Benefits and impact
Communication strategies can positively impact the project in numerous ways, some of which are stated below:
- Create curiosity in people to know more;
- Enable effective communication to the stakeholders, about each phase of the project and what it entails in terms of internal as well as external activities;
- Help ascertain what the needs of the people are early on, and thus manage people's expectations;
- Create awareness about the project/cause/intervention, etc., among various social and political groups;
- Mobilise public opinion for the cause;
- Allow for sociological evaluation of the project in terms of project impacts on people and their lives;
- Media can be used to effectively inform and evaluate the project, as media often plays the role of a non-partisan third party that gives unbiased feedback;
- Documentation management: Documentation is an integral component of communication management and a proper documenting each process helps to increase transparency and promotes accountability.
Outline for communication strategy
Arriving at a communication strategy may often seem like a laborious task. But its implementation enables the project to be conducted in a streamlined manner and encourages participation and involvement of all stakeholders. Communication in itself implies the transfer of ideas, knowledge and information and a well defined strategy ensures the project is accountable as well as transparent.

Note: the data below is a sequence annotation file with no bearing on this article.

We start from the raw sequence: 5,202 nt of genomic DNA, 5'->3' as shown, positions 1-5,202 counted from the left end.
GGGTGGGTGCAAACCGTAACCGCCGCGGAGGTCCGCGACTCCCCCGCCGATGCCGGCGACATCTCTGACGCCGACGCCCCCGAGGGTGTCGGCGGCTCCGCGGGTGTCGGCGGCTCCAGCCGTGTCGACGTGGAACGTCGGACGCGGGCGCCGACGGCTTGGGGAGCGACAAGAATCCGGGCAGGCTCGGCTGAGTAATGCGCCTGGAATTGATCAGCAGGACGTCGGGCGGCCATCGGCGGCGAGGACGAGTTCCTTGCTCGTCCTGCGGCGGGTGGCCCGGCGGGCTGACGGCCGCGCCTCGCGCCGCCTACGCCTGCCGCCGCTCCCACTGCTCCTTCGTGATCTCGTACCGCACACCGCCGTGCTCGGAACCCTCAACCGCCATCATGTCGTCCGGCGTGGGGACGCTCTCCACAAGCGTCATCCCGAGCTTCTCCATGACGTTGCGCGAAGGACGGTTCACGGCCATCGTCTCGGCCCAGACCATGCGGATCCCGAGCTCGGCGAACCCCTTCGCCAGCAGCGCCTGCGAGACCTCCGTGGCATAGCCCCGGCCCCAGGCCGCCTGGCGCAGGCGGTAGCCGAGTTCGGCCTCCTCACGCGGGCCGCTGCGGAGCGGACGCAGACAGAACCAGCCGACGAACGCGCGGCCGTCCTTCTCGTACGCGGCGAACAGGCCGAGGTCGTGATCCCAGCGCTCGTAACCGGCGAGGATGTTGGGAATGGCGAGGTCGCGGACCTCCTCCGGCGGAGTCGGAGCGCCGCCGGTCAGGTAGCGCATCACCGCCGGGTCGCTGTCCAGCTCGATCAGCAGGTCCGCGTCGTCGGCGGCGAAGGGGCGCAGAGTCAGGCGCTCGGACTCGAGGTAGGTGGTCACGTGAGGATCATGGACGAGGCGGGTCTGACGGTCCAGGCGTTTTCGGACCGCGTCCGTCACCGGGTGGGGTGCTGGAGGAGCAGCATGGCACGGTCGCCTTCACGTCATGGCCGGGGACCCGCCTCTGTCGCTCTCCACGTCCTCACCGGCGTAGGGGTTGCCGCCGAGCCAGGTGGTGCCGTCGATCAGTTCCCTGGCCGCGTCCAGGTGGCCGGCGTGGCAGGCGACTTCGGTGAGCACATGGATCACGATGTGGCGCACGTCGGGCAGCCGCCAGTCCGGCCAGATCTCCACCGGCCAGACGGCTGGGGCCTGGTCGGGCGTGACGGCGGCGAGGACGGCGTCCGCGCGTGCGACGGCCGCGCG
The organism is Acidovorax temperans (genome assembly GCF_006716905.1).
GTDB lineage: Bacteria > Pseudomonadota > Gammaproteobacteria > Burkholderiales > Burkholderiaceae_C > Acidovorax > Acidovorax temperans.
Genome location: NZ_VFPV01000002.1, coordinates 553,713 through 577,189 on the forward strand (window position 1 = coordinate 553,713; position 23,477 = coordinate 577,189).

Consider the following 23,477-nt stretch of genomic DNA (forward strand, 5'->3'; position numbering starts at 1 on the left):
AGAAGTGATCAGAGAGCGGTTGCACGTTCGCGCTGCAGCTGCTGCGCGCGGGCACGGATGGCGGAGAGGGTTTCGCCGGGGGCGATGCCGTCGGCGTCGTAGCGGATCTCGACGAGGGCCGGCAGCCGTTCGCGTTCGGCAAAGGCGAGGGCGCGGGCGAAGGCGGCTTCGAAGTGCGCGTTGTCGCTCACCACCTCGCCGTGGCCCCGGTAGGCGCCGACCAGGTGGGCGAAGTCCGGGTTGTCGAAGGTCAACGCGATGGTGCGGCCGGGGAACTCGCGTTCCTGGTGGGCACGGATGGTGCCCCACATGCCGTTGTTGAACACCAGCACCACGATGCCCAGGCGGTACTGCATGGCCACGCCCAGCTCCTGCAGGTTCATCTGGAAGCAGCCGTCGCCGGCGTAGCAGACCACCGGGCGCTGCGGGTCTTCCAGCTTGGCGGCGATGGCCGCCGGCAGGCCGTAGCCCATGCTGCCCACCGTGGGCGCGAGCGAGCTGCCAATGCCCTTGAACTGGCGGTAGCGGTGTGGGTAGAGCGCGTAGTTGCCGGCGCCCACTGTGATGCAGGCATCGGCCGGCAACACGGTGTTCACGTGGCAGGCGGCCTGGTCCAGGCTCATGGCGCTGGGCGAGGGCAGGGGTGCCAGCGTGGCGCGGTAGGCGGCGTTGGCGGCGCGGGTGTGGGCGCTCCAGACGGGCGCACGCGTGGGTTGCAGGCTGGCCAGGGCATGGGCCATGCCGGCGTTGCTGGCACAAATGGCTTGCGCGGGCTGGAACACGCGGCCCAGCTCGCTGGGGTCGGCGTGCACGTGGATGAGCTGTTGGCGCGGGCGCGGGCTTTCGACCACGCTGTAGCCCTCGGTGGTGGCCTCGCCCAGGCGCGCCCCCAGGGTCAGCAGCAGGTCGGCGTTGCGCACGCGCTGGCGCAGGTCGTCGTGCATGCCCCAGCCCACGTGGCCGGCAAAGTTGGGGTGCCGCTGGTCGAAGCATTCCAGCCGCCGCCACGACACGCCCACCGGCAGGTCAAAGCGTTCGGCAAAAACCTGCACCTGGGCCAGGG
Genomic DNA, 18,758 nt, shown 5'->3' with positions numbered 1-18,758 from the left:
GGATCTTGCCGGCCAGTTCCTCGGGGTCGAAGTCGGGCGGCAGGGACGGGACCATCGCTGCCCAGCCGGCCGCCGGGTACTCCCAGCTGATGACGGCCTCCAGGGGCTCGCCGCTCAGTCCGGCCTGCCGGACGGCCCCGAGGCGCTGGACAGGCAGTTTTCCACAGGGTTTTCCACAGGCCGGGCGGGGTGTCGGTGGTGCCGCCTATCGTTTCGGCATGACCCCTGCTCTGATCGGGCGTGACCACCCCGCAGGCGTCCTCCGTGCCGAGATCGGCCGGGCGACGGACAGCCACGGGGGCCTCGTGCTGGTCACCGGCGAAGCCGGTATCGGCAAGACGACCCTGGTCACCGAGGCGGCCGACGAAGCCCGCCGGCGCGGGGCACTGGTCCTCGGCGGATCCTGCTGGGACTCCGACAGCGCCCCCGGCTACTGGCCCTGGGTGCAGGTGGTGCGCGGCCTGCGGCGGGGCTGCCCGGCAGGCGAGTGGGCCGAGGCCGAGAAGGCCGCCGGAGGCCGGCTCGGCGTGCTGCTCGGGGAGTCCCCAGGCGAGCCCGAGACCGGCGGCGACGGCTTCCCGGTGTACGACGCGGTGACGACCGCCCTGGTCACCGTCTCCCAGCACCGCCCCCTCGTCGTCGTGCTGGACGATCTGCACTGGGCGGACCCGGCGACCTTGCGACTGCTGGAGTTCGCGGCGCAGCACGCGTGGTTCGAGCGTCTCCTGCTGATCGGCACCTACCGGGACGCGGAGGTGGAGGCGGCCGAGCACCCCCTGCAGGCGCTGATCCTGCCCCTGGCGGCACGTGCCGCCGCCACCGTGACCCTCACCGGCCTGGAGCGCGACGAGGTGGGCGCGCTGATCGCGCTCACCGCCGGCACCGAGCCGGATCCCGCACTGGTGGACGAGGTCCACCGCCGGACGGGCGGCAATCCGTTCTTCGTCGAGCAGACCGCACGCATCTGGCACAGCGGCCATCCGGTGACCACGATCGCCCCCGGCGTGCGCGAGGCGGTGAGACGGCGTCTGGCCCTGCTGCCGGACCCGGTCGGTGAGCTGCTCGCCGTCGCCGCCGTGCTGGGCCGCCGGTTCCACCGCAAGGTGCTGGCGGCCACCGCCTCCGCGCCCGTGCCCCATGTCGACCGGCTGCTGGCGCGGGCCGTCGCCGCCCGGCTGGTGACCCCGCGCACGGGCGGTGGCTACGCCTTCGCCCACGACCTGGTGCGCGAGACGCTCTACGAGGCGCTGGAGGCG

The strategy should be created keeping in mind the priorities. There are various stages and components of a communication strategy. The following is the sequence of steps to arrive at a communication strategy for a development project:
1) Assessing communication needs
At first, dialogue should be established with the people for whom the project is being implemented. The needs assessment study conducted as part of the project could provide a suitable occasion to understand and determine what the information needs of the people are, the social structures through which information flows and gets distributed, which media is commonly appreciated, etc. This also serves as a good way to inform the people about the project and understand their expectations from the project. Group discussions, public meetings, etc. are good ways to mobilise the community, as well as for collection and dissemination of information.
2) Setting objectives